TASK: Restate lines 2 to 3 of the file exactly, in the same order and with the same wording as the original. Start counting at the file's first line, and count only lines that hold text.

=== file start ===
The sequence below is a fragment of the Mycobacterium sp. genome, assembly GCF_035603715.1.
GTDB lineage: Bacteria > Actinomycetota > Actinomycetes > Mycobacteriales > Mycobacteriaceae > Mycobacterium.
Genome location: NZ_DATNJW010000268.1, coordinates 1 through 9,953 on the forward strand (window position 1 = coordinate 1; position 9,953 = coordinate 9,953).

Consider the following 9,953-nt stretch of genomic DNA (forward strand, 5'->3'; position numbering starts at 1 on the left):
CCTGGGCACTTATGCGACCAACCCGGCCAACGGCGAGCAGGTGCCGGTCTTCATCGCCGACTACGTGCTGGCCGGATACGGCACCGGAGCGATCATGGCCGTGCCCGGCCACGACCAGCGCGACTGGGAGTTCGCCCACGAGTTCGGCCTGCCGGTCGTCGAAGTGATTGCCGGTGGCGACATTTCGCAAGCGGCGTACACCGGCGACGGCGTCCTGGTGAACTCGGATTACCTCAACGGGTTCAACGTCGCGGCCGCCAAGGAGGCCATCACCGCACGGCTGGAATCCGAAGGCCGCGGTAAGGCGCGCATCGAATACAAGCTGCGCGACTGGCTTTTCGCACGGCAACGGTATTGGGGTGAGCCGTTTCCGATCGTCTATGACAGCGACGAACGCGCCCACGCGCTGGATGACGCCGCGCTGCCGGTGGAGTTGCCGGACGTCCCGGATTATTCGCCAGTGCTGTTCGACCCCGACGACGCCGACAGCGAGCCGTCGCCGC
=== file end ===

GTDB lineage: Bacteria > Actinomycetota > Actinomycetes > Mycobacteriales > Mycobacteriaceae > Mycobacterium.
Genome location: NZ_DATNJW010000268.1, coordinates 1 through 9,953 on the forward strand (window position 1 = coordinate 1; position 9,953 = coordinate 9,953).